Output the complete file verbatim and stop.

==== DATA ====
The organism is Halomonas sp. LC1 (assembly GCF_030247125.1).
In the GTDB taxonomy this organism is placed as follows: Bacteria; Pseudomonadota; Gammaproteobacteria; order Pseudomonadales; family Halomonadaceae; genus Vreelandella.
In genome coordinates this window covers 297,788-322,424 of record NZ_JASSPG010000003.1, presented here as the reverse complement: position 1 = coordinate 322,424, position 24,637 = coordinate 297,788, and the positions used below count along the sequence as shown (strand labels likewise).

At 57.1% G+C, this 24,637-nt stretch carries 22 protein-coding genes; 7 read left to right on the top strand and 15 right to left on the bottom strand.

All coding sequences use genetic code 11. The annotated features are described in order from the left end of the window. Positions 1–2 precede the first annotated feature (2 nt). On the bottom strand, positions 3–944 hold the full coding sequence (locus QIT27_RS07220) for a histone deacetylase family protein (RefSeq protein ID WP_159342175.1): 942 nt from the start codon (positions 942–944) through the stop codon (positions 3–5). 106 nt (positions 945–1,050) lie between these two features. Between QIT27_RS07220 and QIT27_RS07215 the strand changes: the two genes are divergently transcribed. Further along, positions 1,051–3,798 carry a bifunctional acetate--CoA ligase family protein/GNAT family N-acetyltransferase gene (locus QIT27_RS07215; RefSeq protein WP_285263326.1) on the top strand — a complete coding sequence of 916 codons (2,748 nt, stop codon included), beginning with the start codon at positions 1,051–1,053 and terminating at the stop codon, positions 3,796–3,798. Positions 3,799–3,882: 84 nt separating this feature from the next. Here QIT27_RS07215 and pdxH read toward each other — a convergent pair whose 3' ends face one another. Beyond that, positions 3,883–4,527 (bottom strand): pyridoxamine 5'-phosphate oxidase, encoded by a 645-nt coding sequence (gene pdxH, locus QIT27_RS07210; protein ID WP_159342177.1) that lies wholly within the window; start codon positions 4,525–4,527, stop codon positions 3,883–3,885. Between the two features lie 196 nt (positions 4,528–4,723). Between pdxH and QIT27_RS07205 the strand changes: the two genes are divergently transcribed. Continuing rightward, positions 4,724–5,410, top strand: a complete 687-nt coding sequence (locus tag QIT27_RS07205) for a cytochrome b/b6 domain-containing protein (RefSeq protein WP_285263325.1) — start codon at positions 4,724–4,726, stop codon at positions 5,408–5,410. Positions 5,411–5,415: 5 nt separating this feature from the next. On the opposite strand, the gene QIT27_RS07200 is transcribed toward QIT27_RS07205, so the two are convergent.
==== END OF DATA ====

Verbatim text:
The organism is Halomonas sp. LC1 (assembly GCF_030247125.1).
In the GTDB taxonomy this organism is placed as follows: Bacteria; Pseudomonadota; Gammaproteobacteria; order Pseudomonadales; family Halomonadaceae; genus Vreelandella.
In genome coordinates this window covers 297,788-322,424 of record NZ_JASSPG010000003.1, presented here as the reverse complement: position 1 = coordinate 322,424, position 24,637 = coordinate 297,788, and the positions used below count along the sequence as shown (strand labels likewise).

At 57.1% G+C, this 24,637-nt stretch carries 22 protein-coding genes; 7 read left to right on the top strand and 15 right to left on the bottom strand.

All coding sequences use genetic code 11. The annotated features are described in order from the left end of the window. Positions 1–2 precede the first annotated feature (2 nt). On the bottom strand, positions 3–944 hold the full coding sequence (locus QIT27_RS07220) for a histone deacetylase family protein (RefSeq protein ID WP_159342175.1): 942 nt from the start codon (positions 942–944) through the stop codon (positions 3–5). 106 nt (positions 945–1,050) lie between these two features. Between QIT27_RS07220 and QIT27_RS07215 the strand changes: the two genes are divergently transcribed. Further along, positions 1,051–3,798 carry a bifunctional acetate--CoA ligase family protein/GNAT family N-acetyltransferase gene (locus QIT27_RS07215; RefSeq protein WP_285263326.1) on the top strand — a complete coding sequence of 916 codons (2,748 nt, stop codon included), beginning with the start codon at positions 1,051–1,053 and terminating at the stop codon, positions 3,796–3,798. Positions 3,799–3,882: 84 nt separating this feature from the next. Here QIT27_RS07215 and pdxH read toward each other — a convergent pair whose 3' ends face one another. Beyond that, positions 3,883–4,527 (bottom strand): pyridoxamine 5'-phosphate oxidase, encoded by a 645-nt coding sequence (gene pdxH, locus QIT27_RS07210; protein ID WP_159342177.1) that lies wholly within the window; start codon positions 4,525–4,527, stop codon positions 3,883–3,885. Between the two features lie 196 nt (positions 4,528–4,723). Between pdxH and QIT27_RS07205 the strand changes: the two genes are divergently transcribed. Continuing rightward, positions 4,724–5,410, top strand: a complete 687-nt coding sequence (locus tag QIT27_RS07205) for a cytochrome b/b6 domain-containing protein (RefSeq protein WP_285263325.1) — start codon at positions 4,724–4,726, stop codon at positions 5,408–5,410. Positions 5,411–5,415: 5 nt separating this feature from the next. On the opposite strand, the gene QIT27_RS07200 is transcribed toward QIT27_RS07205, so the two are convergent.